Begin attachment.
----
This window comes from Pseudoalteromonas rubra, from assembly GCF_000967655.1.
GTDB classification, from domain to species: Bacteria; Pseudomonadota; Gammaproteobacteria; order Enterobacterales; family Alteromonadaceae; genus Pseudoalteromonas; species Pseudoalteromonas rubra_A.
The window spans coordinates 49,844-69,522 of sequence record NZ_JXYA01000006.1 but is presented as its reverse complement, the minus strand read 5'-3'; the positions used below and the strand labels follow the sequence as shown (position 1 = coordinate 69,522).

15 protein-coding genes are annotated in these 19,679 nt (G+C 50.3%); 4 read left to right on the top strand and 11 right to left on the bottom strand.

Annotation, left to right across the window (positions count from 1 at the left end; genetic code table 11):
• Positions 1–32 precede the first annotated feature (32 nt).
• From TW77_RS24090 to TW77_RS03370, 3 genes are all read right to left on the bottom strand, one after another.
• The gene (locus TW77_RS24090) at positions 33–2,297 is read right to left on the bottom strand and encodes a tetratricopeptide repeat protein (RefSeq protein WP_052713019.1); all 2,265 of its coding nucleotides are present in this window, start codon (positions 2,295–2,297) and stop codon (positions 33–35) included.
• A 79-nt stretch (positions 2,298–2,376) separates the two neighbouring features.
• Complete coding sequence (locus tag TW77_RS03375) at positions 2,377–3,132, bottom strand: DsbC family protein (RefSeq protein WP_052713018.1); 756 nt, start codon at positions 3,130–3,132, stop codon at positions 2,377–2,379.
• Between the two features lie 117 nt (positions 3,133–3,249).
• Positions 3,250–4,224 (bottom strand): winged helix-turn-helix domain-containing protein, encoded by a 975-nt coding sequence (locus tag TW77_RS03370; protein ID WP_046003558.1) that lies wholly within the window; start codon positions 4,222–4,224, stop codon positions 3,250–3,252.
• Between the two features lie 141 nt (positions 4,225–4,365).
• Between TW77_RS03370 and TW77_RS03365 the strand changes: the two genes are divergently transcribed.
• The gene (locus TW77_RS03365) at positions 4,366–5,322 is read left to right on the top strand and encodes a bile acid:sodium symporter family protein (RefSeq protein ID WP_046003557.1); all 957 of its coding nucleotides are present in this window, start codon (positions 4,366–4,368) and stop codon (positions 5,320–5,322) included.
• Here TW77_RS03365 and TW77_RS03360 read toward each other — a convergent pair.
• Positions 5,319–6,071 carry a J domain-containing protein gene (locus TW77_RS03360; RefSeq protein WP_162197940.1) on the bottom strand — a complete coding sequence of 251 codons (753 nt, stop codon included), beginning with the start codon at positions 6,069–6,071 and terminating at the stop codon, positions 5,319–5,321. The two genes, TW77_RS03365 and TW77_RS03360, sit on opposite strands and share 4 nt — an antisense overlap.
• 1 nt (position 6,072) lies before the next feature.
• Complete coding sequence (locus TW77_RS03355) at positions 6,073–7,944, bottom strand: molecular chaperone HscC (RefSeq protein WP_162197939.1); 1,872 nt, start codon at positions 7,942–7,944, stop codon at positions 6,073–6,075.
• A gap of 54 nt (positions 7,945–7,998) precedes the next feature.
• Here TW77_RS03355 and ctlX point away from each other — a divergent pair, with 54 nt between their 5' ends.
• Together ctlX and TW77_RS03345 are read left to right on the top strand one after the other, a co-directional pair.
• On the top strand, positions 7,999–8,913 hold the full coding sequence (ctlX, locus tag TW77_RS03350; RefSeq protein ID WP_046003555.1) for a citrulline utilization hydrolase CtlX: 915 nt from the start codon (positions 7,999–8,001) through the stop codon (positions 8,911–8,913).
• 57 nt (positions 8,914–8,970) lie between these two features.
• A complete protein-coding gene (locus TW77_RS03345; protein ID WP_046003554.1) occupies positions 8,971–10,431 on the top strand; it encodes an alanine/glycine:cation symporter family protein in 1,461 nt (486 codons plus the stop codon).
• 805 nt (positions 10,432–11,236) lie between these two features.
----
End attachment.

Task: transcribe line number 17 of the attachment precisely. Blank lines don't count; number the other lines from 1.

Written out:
• Positions 5,319–6,071 carry a J domain-containing protein gene (locus TW77_RS03360; RefSeq protein WP_162197940.1) on the bottom strand — a complete coding sequence of 251 codons (753 nt, stop codon included), beginning with the start codon at positions 6,069–6,071 and terminating at the stop codon, positions 5,319–5,321. The two genes, TW77_RS03365 and TW77_RS03360, sit on opposite strands and share 4 nt — an antisense overlap.